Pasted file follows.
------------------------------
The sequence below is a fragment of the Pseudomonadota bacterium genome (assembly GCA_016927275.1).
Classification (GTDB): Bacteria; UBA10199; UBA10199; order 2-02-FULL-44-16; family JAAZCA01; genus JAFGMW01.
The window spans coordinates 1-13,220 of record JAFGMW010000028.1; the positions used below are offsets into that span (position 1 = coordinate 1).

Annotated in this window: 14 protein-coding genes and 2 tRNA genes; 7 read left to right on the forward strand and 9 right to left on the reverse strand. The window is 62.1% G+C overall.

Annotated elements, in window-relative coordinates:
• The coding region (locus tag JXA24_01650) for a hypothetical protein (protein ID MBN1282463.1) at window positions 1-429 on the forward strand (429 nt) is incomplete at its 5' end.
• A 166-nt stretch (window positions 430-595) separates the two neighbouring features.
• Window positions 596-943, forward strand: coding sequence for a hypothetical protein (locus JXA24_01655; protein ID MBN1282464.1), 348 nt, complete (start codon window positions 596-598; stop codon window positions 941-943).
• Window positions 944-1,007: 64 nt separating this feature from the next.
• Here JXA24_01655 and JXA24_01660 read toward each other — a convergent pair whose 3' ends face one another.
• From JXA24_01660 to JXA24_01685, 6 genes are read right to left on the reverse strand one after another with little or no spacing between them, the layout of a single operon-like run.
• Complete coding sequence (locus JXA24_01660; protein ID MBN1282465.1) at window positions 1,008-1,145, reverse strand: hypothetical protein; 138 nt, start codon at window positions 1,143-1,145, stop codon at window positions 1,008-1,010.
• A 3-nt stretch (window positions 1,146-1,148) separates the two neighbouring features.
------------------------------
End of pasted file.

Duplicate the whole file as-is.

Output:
The sequence below is a fragment of the Pseudomonadota bacterium genome (assembly GCA_016927275.1).
Classification (GTDB): Bacteria; UBA10199; UBA10199; order 2-02-FULL-44-16; family JAAZCA01; genus JAFGMW01.
The window spans coordinates 1-13,220 of record JAFGMW010000028.1; the positions used below are offsets into that span (position 1 = coordinate 1).

Annotated in this window: 14 protein-coding genes and 2 tRNA genes; 7 read left to right on the forward strand and 9 right to left on the reverse strand. The window is 62.1% G+C overall.

Annotated elements, in window-relative coordinates:
• The coding region (locus tag JXA24_01650) for a hypothetical protein (protein ID MBN1282463.1) at window positions 1-429 on the forward strand (429 nt) is incomplete at its 5' end.
• A 166-nt stretch (window positions 430-595) separates the two neighbouring features.
• Window positions 596-943, forward strand: coding sequence for a hypothetical protein (locus JXA24_01655; protein ID MBN1282464.1), 348 nt, complete (start codon window positions 596-598; stop codon window positions 941-943).
• Window positions 944-1,007: 64 nt separating this feature from the next.
• Here JXA24_01655 and JXA24_01660 read toward each other — a convergent pair whose 3' ends face one another.
• From JXA24_01660 to JXA24_01685, 6 genes are read right to left on the reverse strand one after another with little or no spacing between them, the layout of a single operon-like run.
• Complete coding sequence (locus JXA24_01660; protein ID MBN1282465.1) at window positions 1,008-1,145, reverse strand: hypothetical protein; 138 nt, start codon at window positions 1,143-1,145, stop codon at window positions 1,008-1,010.
• A 3-nt stretch (window positions 1,146-1,148) separates the two neighbouring features.